Statistics Canada released its retail trade numbers for December 2017 on February 22. The numbers surprised analysts, as sales dipped 0.8% to $49.6 billion. This in comparison to the rock-solid numbers reported for three consecutive months previous, including an impressive November. However, retail sales were still up 1.5% in the fourth quarter and 6.7% for 2017.
The S&P/TSX Index has fallen 4.3% in 2018 as of close on February 22. Stocks have sputtered in response to rising interest rates and bond yields. The Canadian dollar also dropped in response to the retail numbers that disappointed experts and analysts. Let’s look at a few stocks that are worth a second look in light of the December numbers.
Dollarama Inc. (TSX:DOL)
Dollarama stock fell 2.08% on February 22. Shares have dropped 3.5% in 2018 thus far. In the December report, retail sales at general merchandise stores fell 5.3%. Dollarama saw a boost in its third-quarter results after it began accepting credit card payments. Moneris Solutions Corporation, a Canadian processor of debit and credit card payments, reported a 4.26% increase in activity in the final quarter of 2017.
Dollarama is projected to release its 2017 fourth-quarter and full-year results in late March or early April. In the third quarter, the company saw sales rise 9.7% to $810.6 million and maintained its outlook to open 60-70 new stores in both fiscal 2018 and fiscal 2019. The company also delivered a modest dividend of $0.11 per share, representing a 0.3% dividend yield. Dollar store performance has been extremely robust in recent years, and even with weaker retail numbers to finish the year, Dollarama remains an attractive long-term hold.
Canadian Tire Corporation Limited (TSX:CTC.A)
Canadian Tire stock has climbed 7.8% in 2018 thus far. In the 2017 third quarter, Canadian Tire hiked its dividend by 38% to $0.90 per share, representing a 2% dividend yield. Shares dropped steeply in early February, coinciding with a global stock market rout. However, the release of its 2017 fourth-quarter and full-year results curbed the decline and saw shares rebound.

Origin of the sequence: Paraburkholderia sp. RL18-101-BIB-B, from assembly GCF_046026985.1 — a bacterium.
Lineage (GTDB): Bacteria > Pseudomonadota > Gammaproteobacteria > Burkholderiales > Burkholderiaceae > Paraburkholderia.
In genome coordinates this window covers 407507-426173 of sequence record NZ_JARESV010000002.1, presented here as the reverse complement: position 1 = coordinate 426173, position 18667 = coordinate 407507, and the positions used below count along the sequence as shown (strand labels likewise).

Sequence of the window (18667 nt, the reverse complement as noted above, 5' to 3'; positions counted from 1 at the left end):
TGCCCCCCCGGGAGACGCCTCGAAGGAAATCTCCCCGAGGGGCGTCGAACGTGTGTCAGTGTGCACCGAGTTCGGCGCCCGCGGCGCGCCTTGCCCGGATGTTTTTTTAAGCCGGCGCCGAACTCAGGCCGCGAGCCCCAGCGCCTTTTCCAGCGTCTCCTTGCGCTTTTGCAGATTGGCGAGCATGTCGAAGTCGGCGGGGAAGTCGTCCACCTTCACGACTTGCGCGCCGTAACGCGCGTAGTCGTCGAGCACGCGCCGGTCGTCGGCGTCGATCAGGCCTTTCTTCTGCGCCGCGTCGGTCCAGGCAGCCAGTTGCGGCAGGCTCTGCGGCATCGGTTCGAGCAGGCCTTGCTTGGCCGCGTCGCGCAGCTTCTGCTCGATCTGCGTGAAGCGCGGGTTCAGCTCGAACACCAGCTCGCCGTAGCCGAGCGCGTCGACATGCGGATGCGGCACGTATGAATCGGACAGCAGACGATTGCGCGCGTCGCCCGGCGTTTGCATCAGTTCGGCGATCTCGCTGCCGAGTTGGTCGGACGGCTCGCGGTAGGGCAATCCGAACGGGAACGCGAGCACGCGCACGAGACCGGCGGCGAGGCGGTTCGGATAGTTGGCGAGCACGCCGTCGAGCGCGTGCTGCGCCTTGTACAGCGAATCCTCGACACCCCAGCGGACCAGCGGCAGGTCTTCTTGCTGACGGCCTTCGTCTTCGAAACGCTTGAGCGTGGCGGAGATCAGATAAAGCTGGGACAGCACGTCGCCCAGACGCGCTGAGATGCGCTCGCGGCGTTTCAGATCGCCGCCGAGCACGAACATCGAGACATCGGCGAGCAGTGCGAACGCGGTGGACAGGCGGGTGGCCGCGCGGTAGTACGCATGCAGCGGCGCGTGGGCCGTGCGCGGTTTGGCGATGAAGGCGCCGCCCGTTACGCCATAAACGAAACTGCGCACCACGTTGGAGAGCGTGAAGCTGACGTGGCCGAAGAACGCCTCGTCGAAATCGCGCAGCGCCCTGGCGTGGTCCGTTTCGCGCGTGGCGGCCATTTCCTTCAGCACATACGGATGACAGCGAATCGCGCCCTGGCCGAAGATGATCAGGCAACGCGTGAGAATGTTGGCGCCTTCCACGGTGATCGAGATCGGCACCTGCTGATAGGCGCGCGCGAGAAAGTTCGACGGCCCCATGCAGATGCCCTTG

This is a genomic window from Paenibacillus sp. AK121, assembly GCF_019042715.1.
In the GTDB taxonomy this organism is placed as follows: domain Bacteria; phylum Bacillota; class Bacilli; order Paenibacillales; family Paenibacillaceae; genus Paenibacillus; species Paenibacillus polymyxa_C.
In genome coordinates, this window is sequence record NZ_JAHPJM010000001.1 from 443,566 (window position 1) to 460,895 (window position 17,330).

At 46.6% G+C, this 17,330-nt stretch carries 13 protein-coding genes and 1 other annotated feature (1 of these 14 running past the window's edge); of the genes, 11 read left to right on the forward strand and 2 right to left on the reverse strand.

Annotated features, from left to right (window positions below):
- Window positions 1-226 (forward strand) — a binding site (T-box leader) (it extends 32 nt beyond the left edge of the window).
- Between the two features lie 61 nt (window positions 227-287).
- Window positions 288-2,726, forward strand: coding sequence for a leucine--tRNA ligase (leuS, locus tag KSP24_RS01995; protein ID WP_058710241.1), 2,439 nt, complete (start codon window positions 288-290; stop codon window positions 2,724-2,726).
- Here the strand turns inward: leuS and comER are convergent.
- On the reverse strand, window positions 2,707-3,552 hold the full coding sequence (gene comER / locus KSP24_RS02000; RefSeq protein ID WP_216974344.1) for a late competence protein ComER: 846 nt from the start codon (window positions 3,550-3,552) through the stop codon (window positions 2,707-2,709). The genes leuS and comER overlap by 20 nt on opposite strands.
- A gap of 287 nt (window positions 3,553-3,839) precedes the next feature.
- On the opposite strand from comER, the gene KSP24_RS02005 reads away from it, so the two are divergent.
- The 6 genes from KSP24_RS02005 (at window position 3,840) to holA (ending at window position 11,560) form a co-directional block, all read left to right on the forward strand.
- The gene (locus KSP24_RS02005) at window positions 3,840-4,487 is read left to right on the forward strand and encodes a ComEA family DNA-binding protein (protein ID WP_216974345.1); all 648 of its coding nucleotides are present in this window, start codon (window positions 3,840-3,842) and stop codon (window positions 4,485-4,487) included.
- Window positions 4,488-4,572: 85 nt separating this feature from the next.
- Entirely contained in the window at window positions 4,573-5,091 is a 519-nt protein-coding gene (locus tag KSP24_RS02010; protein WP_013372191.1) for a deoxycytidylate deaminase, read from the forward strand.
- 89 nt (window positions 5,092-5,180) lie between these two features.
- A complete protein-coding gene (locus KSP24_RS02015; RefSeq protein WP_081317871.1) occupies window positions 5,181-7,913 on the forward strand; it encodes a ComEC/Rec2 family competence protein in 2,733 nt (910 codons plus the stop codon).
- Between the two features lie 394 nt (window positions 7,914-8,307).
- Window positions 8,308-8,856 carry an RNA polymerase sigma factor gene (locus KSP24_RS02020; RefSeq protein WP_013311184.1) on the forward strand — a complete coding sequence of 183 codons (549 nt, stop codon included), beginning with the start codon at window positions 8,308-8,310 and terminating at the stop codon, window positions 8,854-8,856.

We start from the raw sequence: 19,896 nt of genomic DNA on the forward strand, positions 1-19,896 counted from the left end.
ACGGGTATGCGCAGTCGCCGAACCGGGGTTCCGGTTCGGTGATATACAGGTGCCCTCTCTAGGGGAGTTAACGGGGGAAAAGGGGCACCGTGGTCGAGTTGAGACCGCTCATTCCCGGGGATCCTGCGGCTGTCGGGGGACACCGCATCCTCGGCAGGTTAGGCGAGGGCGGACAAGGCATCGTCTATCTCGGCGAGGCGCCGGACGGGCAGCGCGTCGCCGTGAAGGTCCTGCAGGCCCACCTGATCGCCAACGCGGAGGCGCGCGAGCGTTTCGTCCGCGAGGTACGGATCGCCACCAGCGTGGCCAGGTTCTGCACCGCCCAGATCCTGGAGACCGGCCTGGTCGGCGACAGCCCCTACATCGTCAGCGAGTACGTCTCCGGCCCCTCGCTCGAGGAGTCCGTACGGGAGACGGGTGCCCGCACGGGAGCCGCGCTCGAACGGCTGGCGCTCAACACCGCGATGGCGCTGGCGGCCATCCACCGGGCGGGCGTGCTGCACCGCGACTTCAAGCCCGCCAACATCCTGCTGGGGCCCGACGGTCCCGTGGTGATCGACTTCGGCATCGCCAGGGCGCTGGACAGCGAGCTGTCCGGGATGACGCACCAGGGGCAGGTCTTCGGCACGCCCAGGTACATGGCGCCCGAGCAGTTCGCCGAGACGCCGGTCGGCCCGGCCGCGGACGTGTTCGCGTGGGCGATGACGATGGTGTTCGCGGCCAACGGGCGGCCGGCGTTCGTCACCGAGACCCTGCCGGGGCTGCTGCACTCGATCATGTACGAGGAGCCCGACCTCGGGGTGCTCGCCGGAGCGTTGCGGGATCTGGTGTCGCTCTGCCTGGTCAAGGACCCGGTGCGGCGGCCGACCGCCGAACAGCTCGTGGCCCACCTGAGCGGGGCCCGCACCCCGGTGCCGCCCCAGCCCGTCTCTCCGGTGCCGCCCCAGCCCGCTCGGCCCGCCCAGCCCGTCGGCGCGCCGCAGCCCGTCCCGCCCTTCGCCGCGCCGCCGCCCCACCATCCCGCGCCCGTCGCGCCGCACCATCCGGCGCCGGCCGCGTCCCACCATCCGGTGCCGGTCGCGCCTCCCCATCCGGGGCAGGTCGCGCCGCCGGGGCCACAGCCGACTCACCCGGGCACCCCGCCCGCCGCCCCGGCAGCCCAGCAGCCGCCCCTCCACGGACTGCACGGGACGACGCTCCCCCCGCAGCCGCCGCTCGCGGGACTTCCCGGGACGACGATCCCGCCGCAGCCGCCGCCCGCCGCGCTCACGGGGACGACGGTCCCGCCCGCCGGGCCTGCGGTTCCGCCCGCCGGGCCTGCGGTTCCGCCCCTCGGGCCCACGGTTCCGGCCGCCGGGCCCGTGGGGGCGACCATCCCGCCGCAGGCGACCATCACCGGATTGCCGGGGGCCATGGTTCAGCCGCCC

The company reported full-year diluted earnings per share of $10.67, which represented a 15.7% increase. Annual revenue also climbed 5.9% to $13.4 billion. Automotive parts, accessories, and tire stores dropped 0.7% in December, and electronics and appliances stores fell 9.1%. Canadian Tire had a banner 2017, but it is worth monitoring retail sales to start the year if the trend persists.
AutoCanada Inc. (TSX:ACQ)
AutoCanada has dropped 7.2% in 2018 as of close on February 22. New car dealers reported a 2.9% increase in December, while used car dealers saw sales fall 1.3%. AutoCanada owns and operates both new and used car dealerships.
In the third quarter, AutoCanada saw revenue jump 10.8% to $834.6 million. Canada posted record auto sales in 2017, led by a surge in sales of light trucks. AutoCanada offers a dividend of $0.10 per share, representing a 1.9% dividend yield. Investors should be cautious, as the auto sector should face downward pressure due to heavy consumer debt in Canada and rising interest rates.
This article represents the opinion of the writer, who may disagree with the “official” recommendation position of a Motley Fool premium service or advisor. We’re Motley! Questioning an investing thesis — even one of our own — helps us all think critically about investing and make decisions that help us become smarter, happier, and richer, so we sometimes publish articles that may not be in line with recommendations, rankings or other content.
Fool contributor Ambrose O'Callaghan has no position in any of the stocks mentioned.